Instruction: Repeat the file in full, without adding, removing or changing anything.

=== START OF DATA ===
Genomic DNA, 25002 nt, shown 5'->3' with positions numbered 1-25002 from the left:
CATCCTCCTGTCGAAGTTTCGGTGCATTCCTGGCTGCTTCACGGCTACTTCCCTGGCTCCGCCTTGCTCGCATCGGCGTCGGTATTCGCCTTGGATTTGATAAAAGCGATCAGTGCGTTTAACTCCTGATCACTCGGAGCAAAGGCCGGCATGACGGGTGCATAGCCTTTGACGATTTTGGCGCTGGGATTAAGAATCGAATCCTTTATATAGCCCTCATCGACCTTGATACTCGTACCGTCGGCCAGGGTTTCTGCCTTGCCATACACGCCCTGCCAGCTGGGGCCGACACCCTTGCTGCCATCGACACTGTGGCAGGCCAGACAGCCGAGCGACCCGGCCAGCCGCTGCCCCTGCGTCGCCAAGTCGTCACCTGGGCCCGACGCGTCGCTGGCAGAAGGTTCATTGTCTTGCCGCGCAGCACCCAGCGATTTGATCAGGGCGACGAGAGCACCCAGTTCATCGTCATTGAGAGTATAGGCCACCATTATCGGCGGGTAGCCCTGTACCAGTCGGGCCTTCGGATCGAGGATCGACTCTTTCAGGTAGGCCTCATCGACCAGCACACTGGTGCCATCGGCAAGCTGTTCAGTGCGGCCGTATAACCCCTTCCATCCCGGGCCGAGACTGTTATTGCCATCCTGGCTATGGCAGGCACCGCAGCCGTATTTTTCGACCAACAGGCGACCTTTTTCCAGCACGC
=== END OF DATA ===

Genomic DNA, 25002 nt, shown 5'->3' with positions numbered 1-25002 from the left:
CATCCTCCTGTCGAAGTTTCGGTGCATTCCTGGCTGCTTCACGGCTACTTCCCTGGCTCCGCCTTGCTCGCATCGGCGTCGGTATTCGCCTTGGATTTGATAAAAGCGATCAGTGCGTTTAACTCCTGATCACTCGGAGCAAAGGCCGGCATGACGGGTGCATAGCCTTTGACGATTTTGGCGCTGGGATTAAGAATCGAATCCTTTATATAGCCCTCATCGACCTTGATACTCGTACCGTCGGCCAGGGTTTCTGCCTTGCCATACACGCCCTGCCAGCTGGGGCCGACACCCTTGCTGCCATCGACACTGTGGCAGGCCAGACAGCCGAGCGACCCGGCCAGCCGCTGCCCCTGCGTCGCCAAGTCGTCACCTGGGCCCGACGCGTCGCTGGCAGAAGGTTCATTGTCTTGCCGCGCAGCACCCAGCGATTTGATCAGGGCGACGAGAGCACCCAGTTCATCGTCATTGAGAGTATAGGCCACCATTATCGGCGGGTAGCCCTGTACCAGTCGGGCCTTCGGATCGAGGATCGACTCTTTCAGGTAGGCCTCATCGACCAGCACACTGGTGCCATCGGCAAGCTGTTCAGTGCGGCCGTATAACCCCTTCCATCCCGGGCCGAGACTGTTATTGCCATCCTGGCTATGGCAGGCACCGCAGCCGTATTTTTCGACCAACAGGCGACCTTTTTCCAGCACGC